Kepler 16b: First Circumbinary Planet
Living reference work entry
Kepler-16b is the first circumbinary planet discovered around a pair of low-mass and main-sequence stars using the Kepler space telescope (Doyle et al. 2011). Data from the Kepler spacecraft revealed transits of the planet across both stars, in addition to the mutual eclipses of the binary (Fig. 1). The planet has a mass of 0.33 Jupiter masses, comparable to Saturn in mass and size, and is in a nearly circular orbit with a period of ~229 days. The host binary consists of two eclipsing stars, 0.69 and 0.20 times as massive as the Sun, and has an eccentric (0.16) orbit with a period of 41 days. The motions of all three bodies are confined to within 0.5° of a single plane, suggesting that the planet formed within a circumbinary disk. Kepler-16b is also the first circumbinary planet to have been detected in the habitable zone of its host binary (Haghighipour and Kaltenegger 2013). Although this planet is too large to be habitable, at least by terrestrial life forms, it may have...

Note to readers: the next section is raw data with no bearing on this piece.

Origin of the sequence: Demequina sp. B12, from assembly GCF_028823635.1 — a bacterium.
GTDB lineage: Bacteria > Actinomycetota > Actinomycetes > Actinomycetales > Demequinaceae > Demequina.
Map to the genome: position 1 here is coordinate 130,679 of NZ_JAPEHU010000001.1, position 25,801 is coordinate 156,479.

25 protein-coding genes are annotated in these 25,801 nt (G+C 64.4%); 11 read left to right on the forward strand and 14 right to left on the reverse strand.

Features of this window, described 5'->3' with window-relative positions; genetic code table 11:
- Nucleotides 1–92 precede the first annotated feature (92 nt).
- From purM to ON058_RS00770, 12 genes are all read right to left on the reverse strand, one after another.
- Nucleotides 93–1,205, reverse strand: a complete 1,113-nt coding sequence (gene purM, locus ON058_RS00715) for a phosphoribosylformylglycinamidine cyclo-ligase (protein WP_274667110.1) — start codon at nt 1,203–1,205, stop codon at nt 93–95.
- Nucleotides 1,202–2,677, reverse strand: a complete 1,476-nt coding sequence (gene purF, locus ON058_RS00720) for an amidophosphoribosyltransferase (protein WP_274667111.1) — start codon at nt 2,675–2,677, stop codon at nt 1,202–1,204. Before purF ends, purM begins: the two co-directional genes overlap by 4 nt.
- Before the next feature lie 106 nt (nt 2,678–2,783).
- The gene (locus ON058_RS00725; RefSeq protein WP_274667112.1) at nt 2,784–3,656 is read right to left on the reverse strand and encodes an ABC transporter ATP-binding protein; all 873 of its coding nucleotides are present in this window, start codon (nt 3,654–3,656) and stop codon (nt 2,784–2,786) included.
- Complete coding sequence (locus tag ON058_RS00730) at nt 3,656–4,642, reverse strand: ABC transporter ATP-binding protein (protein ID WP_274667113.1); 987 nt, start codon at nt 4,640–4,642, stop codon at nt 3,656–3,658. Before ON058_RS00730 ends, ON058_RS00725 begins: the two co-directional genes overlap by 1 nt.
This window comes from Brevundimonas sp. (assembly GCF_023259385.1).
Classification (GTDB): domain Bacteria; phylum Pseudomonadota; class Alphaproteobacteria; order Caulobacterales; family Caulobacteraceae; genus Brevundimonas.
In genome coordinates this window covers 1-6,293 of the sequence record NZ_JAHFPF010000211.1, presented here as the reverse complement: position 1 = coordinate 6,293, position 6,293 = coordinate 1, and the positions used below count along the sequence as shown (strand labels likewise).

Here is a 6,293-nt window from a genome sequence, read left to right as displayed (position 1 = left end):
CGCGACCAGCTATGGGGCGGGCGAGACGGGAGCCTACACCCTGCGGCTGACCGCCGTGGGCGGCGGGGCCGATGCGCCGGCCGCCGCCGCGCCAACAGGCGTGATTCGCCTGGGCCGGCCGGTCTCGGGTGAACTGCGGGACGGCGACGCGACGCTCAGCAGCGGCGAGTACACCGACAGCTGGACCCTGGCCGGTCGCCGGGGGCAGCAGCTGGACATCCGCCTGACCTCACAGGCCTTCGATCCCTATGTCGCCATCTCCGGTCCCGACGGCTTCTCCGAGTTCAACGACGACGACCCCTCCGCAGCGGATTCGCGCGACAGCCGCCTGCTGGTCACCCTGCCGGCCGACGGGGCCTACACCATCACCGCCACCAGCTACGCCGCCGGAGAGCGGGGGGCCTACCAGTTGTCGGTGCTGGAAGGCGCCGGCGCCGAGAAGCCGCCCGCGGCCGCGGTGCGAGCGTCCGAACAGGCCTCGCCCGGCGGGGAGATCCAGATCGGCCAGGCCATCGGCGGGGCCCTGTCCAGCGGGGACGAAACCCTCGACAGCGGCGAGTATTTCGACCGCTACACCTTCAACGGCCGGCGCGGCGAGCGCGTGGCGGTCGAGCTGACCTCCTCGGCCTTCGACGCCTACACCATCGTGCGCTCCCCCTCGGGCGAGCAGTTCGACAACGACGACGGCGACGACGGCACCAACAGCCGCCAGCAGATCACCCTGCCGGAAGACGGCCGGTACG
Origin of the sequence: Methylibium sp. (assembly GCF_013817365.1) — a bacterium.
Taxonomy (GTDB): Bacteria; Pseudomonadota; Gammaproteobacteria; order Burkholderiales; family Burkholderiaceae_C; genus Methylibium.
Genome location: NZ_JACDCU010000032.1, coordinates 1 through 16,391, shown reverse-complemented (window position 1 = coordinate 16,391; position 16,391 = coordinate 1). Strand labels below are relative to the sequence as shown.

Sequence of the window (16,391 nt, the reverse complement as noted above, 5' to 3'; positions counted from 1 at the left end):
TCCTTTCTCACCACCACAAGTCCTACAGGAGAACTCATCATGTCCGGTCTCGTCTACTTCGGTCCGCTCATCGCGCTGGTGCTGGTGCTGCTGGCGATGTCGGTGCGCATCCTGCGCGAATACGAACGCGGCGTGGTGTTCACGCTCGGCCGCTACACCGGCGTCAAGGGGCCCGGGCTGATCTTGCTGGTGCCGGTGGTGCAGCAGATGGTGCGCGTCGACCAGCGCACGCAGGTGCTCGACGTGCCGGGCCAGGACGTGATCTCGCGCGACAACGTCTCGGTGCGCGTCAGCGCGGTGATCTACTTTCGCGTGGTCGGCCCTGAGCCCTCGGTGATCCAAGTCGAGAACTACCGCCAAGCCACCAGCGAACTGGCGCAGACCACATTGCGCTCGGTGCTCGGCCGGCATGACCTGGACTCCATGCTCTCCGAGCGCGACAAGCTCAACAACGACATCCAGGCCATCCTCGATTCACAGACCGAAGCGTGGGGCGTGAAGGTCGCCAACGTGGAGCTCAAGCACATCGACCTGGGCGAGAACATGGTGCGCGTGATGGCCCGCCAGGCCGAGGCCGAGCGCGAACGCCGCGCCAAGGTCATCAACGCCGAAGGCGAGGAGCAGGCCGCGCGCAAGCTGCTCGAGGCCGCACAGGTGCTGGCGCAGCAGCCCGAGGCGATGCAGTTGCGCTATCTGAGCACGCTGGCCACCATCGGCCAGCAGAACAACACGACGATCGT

KeywordsBioorganic Chemistry Solar System Life Form Circular Orbit Single Plane
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